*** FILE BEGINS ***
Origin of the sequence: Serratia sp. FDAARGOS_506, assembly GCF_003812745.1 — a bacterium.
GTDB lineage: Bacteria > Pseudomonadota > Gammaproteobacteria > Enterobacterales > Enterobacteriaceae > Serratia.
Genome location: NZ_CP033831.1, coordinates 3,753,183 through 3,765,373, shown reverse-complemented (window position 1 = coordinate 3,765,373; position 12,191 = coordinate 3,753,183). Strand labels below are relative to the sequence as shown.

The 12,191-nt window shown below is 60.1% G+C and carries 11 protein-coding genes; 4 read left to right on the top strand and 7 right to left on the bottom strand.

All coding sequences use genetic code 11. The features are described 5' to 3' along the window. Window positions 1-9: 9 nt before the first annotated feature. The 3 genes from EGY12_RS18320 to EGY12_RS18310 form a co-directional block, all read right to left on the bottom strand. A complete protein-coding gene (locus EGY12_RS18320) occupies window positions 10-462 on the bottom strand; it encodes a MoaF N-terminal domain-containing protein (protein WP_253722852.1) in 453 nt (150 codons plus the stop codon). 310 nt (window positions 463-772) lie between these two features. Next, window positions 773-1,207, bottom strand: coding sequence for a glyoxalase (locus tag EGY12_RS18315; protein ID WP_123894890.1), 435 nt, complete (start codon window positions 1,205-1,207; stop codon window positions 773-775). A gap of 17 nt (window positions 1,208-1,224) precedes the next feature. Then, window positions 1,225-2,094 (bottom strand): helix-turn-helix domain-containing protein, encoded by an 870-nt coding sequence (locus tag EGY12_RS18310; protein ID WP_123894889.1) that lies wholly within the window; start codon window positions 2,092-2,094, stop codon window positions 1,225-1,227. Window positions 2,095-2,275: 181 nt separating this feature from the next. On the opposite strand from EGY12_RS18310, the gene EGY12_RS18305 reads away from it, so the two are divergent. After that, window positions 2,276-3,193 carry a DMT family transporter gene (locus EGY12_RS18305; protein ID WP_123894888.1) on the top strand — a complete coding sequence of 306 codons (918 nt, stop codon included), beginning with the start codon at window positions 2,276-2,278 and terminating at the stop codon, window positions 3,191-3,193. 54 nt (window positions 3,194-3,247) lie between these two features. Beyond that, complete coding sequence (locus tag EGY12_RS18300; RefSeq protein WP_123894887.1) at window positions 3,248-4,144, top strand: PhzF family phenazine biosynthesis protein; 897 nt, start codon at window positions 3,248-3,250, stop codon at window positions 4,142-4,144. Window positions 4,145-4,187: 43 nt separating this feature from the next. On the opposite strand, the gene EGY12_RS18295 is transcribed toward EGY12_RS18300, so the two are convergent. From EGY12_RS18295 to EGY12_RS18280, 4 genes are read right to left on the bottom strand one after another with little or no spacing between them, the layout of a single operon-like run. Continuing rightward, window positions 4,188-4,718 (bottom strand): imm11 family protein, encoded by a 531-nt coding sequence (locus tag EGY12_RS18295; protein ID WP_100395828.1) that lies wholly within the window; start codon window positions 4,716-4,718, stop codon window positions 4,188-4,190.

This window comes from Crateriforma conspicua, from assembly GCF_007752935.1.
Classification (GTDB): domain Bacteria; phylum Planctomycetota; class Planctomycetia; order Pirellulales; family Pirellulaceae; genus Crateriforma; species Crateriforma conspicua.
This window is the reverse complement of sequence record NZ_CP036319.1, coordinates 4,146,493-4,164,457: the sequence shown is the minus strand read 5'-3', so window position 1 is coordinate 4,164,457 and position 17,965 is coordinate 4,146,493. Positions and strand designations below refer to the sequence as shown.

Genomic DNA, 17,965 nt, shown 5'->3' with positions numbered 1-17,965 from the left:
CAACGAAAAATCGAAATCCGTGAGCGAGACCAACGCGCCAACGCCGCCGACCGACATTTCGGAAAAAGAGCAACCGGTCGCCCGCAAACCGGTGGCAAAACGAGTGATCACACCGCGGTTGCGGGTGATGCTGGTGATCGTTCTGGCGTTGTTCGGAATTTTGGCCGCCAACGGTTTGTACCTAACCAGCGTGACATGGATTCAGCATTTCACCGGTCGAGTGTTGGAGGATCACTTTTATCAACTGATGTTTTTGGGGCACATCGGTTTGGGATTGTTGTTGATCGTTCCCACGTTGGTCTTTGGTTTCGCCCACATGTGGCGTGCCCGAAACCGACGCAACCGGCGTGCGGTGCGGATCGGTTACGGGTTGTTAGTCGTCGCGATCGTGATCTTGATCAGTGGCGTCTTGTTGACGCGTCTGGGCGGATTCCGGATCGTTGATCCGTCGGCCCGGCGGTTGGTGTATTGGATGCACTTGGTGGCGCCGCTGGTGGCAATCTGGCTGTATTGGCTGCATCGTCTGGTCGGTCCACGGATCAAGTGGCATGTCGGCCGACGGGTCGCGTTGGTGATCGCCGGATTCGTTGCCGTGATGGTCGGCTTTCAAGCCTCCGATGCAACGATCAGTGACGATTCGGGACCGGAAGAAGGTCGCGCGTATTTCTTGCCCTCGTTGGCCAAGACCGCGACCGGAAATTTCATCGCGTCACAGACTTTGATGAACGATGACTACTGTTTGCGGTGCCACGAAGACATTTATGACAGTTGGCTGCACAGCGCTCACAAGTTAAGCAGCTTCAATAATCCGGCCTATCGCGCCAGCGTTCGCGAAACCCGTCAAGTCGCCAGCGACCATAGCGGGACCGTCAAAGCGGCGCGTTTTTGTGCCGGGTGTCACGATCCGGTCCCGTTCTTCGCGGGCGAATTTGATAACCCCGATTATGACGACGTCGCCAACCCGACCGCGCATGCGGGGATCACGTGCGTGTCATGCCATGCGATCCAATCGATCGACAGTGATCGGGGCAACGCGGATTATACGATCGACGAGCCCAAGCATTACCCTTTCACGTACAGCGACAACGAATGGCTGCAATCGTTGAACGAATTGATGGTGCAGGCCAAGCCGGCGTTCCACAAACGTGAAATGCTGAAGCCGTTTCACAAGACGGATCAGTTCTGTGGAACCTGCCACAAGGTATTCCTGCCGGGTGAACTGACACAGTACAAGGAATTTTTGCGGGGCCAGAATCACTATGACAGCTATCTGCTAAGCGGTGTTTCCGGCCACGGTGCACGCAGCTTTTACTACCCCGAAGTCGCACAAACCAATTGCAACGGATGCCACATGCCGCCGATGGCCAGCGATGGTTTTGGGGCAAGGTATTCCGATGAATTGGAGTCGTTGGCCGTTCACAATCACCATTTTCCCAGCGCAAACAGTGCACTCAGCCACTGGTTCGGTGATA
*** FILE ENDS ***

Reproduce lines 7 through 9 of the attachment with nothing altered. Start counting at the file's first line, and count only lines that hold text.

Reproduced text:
Classification (GTDB): domain Bacteria; phylum Planctomycetota; class Planctomycetia; order Pirellulales; family Pirellulaceae; genus Crateriforma; species Crateriforma conspicua.
This window is the reverse complement of sequence record NZ_CP036319.1, coordinates 4,146,493-4,164,457: the sequence shown is the minus strand read 5'-3', so window position 1 is coordinate 4,164,457 and position 17,965 is coordinate 4,146,493. Positions and strand designations below refer to the sequence as shown.

Genomic DNA, 17,965 nt, shown 5'->3' with positions numbered 1-17,965 from the left: